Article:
More Shoveling? Say It Ain’t Snow!
Before you start, consider:
- Snow shoveling puts a high physical demand on your heart and back.
- Avoid snow shoveling after a big meal. Give yourself 1-2 hours after a meal before you start shoveling. It takes a lot of blood flow to digest a meal.
- Avoid caffeine or smoking before and when you’re shoveling. Both substances will increase your heart rate.
- Avoid shoveling if you are 40 years or older, suffer a heart condition, or have hypertension.
- Avoid shoveling if you suffer from low back pain.
- Avoid shoveling if you are physically inactive.
It’s winter, so layer your clothing. Not only will this keep you warm, but it will be easier to shed clothing as you warm up. Make sure your clothing doesn’t restrict your ability to move. Wear appropriate shoes/boots. Make sure the boots have good traction to reduce slipping. If it’s icy wear “ice grippers” over boots or shoes to prevent slipping. Protect your face with sunscreen.
The right shovel:
All shovels are not alike. Consider a shovel with a bent handle. This will reduce the amount of bending you’ll have to do when shoveling. Plastic is lighter than metal, so go light; the snow will provide plenty of weight.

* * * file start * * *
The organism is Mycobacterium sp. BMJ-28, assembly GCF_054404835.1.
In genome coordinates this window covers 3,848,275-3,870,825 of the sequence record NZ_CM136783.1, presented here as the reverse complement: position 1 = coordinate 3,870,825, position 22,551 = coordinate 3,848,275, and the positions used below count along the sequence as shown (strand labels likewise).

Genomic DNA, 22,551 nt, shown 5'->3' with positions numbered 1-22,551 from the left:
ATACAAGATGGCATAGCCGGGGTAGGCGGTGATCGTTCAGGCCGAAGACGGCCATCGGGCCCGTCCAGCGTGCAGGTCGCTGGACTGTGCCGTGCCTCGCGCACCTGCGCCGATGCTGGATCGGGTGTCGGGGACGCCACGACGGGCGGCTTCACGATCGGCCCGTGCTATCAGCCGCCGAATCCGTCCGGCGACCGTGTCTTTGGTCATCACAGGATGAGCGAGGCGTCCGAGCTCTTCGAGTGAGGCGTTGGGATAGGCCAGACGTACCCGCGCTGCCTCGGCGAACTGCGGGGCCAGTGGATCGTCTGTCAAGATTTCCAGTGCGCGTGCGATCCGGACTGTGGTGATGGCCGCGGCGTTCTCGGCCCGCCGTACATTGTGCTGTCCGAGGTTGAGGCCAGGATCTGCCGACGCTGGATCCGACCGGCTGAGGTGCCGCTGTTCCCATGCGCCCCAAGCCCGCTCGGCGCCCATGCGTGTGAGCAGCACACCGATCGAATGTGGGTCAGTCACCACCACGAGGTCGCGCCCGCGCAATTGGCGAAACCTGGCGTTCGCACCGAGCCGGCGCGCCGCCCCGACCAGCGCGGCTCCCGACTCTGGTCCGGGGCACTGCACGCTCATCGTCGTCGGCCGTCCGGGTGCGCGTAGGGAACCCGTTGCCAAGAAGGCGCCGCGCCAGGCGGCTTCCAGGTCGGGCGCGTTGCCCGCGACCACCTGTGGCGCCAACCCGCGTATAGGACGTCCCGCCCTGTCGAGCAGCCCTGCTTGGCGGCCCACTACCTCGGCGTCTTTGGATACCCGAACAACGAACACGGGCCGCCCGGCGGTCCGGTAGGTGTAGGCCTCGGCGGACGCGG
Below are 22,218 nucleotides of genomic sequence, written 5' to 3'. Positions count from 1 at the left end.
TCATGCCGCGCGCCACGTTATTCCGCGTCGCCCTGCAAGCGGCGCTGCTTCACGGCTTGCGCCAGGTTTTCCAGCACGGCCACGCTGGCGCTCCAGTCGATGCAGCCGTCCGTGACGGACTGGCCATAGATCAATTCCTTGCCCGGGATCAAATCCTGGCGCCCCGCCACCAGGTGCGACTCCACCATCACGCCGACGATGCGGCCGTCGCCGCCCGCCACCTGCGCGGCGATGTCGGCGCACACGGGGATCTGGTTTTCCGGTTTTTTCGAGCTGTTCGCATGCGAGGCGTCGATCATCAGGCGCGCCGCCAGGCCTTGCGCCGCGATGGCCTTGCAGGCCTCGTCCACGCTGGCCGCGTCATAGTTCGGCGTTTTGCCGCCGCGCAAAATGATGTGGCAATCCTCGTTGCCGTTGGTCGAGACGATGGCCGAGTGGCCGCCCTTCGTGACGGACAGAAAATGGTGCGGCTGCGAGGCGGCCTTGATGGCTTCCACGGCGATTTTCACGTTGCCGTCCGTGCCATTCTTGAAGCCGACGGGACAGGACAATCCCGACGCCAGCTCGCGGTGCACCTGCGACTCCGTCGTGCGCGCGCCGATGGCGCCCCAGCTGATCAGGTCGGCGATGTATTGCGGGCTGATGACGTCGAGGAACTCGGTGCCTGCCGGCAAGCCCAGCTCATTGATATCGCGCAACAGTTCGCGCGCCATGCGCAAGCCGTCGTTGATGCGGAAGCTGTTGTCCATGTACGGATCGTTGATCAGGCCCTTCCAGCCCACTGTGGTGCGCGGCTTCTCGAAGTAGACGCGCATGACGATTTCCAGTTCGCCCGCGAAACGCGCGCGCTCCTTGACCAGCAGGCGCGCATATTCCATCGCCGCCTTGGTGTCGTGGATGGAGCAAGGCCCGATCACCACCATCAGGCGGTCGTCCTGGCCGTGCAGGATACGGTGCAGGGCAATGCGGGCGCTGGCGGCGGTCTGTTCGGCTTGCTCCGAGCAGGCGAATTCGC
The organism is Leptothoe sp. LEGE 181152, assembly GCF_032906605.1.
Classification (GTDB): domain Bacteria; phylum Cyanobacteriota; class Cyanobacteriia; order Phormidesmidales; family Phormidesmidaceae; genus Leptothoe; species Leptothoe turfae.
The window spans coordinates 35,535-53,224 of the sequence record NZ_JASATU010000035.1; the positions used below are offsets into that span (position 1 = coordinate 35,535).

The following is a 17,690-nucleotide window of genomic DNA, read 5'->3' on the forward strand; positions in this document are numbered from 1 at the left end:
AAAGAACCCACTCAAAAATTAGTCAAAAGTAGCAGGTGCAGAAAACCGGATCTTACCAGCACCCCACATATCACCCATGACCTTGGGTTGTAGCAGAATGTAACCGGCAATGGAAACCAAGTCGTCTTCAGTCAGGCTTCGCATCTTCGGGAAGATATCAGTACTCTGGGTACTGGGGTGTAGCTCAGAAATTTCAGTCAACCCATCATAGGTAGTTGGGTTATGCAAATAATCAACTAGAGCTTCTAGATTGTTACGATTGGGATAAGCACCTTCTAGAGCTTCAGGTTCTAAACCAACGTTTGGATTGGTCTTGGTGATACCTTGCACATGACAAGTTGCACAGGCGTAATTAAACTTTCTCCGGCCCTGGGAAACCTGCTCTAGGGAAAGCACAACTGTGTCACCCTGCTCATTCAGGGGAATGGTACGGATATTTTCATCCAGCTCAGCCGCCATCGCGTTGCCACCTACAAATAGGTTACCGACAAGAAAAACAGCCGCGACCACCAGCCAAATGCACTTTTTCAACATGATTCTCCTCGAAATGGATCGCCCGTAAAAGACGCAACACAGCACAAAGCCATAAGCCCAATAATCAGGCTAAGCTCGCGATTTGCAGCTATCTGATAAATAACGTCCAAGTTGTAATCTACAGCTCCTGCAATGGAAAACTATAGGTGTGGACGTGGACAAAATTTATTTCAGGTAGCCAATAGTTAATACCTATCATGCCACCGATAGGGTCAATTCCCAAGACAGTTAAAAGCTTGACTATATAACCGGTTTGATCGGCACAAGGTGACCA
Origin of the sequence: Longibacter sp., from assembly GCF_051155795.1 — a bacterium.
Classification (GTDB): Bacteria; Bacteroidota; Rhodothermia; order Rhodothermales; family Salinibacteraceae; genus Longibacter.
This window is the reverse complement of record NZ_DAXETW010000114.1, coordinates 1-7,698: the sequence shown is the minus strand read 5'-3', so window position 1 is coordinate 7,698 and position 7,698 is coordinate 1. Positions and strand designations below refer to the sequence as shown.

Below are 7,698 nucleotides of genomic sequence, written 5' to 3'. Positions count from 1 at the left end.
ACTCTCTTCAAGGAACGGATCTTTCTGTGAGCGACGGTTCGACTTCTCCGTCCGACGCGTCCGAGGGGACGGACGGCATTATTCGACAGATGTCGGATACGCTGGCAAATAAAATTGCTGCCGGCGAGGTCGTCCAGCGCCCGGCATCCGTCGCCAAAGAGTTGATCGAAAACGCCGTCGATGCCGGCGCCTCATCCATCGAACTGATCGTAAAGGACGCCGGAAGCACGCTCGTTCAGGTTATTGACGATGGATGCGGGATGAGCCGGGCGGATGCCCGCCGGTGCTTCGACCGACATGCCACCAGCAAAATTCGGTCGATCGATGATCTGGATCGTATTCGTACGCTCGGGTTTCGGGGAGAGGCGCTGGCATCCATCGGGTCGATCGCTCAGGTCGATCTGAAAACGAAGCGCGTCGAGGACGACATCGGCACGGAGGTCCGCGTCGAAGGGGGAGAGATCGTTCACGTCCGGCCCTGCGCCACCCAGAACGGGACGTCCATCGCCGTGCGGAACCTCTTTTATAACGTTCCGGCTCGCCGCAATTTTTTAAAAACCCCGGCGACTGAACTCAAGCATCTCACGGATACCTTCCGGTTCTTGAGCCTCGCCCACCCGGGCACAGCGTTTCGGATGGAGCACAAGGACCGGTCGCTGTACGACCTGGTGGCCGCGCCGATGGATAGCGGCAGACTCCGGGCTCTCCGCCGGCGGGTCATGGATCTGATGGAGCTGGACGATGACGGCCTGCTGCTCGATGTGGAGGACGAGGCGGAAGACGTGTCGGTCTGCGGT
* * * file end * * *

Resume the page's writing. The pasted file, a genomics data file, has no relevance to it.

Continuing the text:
Warm up and stretch your muscles before you shovel:
Prepare your body to do work. Increase your core temperature by marching in place or with a brisk walk. Once your core is warm, stretch your shoulders, back, and legs. These areas of the body will be doing the majority of the work. Take micro breaks every 10 minutes when shoveling and stretch any tight muscle.
Stop shoveling immediately if:
- You experience shortness of breath
- You feel tightness in your chest
- You begin to experience back pain
Do it sooner rather than later. Fresh snow is lighter. Packed snow is tougher to move. Push snow whenever possible and avoid lifting. If you have to lift the snow, keep these points in mind:
- Try to maintain your back as upright as possible.
- Bend at the hips and knees to load the shovel.
- Take less snow on the shovel if it is wet and dense. A shovel full of wet snow can weigh up to 25 pounds.
- Lift with your legs and hips while keeping your core muscles tight.
- Avoid twisting, and always pivot the whole body when moving snow.
- Train yourself to shovel left-handed and right-handed. This will take a little effort on your part to practice. It takes about a week to coordinate your body. Alternate sides every 10 minutes.
- Take frequent stretch breaks for the shoulders and back.
- Pace yourself.
- Stay hydrated; drink plenty of water before, during, and after shoveling.
When You’re Done:
- Drink water and eat a healthy snack.
- Stretch your muscles.
Read a past MEMIC SafetyNet blog titled "Is There Any Science to Shoveling?".